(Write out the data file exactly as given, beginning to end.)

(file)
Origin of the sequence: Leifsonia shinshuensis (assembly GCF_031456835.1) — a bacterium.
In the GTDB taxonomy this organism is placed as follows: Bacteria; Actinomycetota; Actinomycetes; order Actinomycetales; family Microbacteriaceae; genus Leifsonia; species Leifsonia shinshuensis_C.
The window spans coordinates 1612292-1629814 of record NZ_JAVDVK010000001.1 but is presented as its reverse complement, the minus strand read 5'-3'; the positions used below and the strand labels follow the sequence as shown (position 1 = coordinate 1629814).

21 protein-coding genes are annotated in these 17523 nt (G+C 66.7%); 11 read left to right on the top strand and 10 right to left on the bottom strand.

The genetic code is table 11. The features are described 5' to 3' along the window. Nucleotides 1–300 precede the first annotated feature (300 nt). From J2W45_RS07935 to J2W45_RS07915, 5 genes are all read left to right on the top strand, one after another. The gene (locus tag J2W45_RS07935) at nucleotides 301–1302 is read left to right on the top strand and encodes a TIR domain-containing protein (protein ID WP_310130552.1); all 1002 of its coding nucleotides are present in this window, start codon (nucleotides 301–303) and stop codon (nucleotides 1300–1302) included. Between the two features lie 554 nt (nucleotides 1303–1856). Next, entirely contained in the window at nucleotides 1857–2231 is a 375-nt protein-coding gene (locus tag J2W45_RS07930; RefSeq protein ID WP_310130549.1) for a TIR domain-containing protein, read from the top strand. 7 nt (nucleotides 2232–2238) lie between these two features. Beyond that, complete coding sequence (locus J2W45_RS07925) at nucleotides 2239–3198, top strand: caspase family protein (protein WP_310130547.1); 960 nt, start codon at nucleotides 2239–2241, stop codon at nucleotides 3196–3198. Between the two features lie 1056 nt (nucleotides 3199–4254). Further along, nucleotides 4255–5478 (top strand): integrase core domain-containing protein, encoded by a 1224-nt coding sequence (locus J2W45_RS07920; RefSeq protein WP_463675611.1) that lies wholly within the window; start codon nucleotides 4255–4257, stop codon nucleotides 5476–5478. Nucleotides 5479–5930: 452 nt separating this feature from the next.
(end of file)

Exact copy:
Origin of the sequence: Leifsonia shinshuensis (assembly GCF_031456835.1) — a bacterium.
In the GTDB taxonomy this organism is placed as follows: Bacteria; Actinomycetota; Actinomycetes; order Actinomycetales; family Microbacteriaceae; genus Leifsonia; species Leifsonia shinshuensis_C.
The window spans coordinates 1612292-1629814 of record NZ_JAVDVK010000001.1 but is presented as its reverse complement, the minus strand read 5'-3'; the positions used below and the strand labels follow the sequence as shown (position 1 = coordinate 1629814).

21 protein-coding genes are annotated in these 17523 nt (G+C 66.7%); 11 read left to right on the top strand and 10 right to left on the bottom strand.

The genetic code is table 11. The features are described 5' to 3' along the window. Nucleotides 1–300 precede the first annotated feature (300 nt). From J2W45_RS07935 to J2W45_RS07915, 5 genes are all read left to right on the top strand, one after another. The gene (locus tag J2W45_RS07935) at nucleotides 301–1302 is read left to right on the top strand and encodes a TIR domain-containing protein (protein ID WP_310130552.1); all 1002 of its coding nucleotides are present in this window, start codon (nucleotides 301–303) and stop codon (nucleotides 1300–1302) included. Between the two features lie 554 nt (nucleotides 1303–1856). Next, entirely contained in the window at nucleotides 1857–2231 is a 375-nt protein-coding gene (locus tag J2W45_RS07930; RefSeq protein ID WP_310130549.1) for a TIR domain-containing protein, read from the top strand. 7 nt (nucleotides 2232–2238) lie between these two features. Beyond that, complete coding sequence (locus J2W45_RS07925) at nucleotides 2239–3198, top strand: caspase family protein (protein WP_310130547.1); 960 nt, start codon at nucleotides 2239–2241, stop codon at nucleotides 3196–3198. Between the two features lie 1056 nt (nucleotides 3199–4254). Further along, nucleotides 4255–5478 (top strand): integrase core domain-containing protein, encoded by a 1224-nt coding sequence (locus J2W45_RS07920; RefSeq protein WP_463675611.1) that lies wholly within the window; start codon nucleotides 4255–4257, stop codon nucleotides 5476–5478. Nucleotides 5479–5930: 452 nt separating this feature from the next.